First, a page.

View Full Version : China's Lenovo builds on IBM PC purchase

12 Sep 05,, 20:11


Monday, September 12, 2005 Page B3

When Chinese computer giant Lenovo Group Ltd. launched its takeover of IBM's personal computer unit in April, the scrutiny of U.S. law makers was so intense it went beyond being an annoyance to the company and actually proved beneficial.

"They grilled us," said Lenovo president and CEO Steve Ward. "But what happened was there were all these leaders who were so interested in how our company works. It actually turned out to be a competitive advantage."

In an interview during a stop in Canada to meet customers, Mr. Ward showed off the first offspring of the new international marriage: the ThinkPad Tablet notebook.

"Soon you'll be taking notes on one of these," he told a reporter.


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What may be more impressive than Lenovo's new product, however, is that the $1.75-billion (U.S.) IBM PC unit acquisition took place at all. In a year that has seen several acquisition-hungry Chinese companies turned away at the U.S. border, Lenovo is a rarity: a Chinese firm that has managed to snatch an American asset.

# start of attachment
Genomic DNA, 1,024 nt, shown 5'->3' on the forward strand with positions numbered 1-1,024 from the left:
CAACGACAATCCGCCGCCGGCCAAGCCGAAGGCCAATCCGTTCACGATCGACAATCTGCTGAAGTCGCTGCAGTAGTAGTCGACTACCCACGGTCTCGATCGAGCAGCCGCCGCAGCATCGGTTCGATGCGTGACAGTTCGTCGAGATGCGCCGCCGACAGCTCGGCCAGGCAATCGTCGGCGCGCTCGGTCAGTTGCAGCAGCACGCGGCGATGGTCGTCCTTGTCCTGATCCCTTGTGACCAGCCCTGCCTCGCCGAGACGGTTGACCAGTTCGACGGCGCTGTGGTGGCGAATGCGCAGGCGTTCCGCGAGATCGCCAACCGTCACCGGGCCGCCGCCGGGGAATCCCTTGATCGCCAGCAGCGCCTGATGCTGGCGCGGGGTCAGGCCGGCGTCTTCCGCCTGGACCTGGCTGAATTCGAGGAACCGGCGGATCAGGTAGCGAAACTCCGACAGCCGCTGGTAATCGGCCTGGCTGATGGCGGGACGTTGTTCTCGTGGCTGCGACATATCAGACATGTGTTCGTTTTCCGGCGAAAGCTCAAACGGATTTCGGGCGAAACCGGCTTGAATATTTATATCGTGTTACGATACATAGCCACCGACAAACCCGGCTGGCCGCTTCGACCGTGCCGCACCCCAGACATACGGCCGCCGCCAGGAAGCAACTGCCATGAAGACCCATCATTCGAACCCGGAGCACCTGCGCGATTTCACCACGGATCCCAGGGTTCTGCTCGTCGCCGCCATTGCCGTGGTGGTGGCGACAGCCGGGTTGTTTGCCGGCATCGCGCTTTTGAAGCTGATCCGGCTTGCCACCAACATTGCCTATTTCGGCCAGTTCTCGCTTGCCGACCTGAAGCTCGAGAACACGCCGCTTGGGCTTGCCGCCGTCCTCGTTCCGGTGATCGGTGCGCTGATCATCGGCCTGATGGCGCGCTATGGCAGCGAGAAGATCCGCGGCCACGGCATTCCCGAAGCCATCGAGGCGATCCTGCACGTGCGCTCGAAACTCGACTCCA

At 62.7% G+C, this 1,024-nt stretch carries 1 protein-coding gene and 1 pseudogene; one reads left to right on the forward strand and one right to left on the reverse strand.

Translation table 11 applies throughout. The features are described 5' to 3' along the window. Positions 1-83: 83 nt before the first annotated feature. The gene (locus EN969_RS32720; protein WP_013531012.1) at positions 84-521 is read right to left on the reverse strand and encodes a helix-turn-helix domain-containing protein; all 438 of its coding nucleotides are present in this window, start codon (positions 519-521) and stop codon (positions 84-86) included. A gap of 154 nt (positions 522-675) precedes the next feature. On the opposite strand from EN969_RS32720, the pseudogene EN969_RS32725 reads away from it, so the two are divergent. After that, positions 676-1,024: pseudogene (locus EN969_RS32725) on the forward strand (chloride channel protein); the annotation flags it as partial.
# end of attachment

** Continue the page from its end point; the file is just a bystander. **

"In foreign investment, be it in the U.S. or EU or wherever, the first few deals are always difficult," Mr. Ward said.

Lenovo has good reason to hope future acquisitions are simpler to undertake. The company is now the third-largest PC maker behind Dell Inc. and Hewlett-Packard Co. Its plan for overtaking its two rivals is dependent not only on product innovation, but also on investments in emerging markets. Right now, the company has its eyes set on India, Brazil and Russia, among other countries, and the early success of the IBM merger has only emboldened Lenovo's drive for growth.

In its first financial report since buying the business, Lenovo said in August that first-quarter profit rose 6 per cent. Revenue more than tripled in the quarter to $19.6-billion from $5.88-billion, falling just short of Lenovo's prediction that sales would quadruple. The IBM PC unit, which had been losing money since 2001, was now profitable, the company declared at the time.

Mr. Ward said sales among Lenovo's top 400 customers -- a list that includes Coca-Cola Co., Intel Corp. and Harvard Business School -- rose after the IBM PC unit purchase.

"For us, it was purely a growth acquisition," he said.

But even as it expands beyond its traditional Chinese market, Lenovo is working to cut costs just as aggressively, and trying to pass those savings on to customers.

Mr. Ward said studies have shown more than 82 per cent of a computer's cost is incurred after it is purchased, an amount that totals about $5,000 over three years.

"We've managed to shave $3,000 off that amount," he said, pointing to innovations in the firm's laptops, such as an internal airbag that reduces the risk of hard drive failure if a notebook is dropped. "It doesn't sound like much," Mr. Ward said, "but Intel has said this is worth $6-million over three years to them."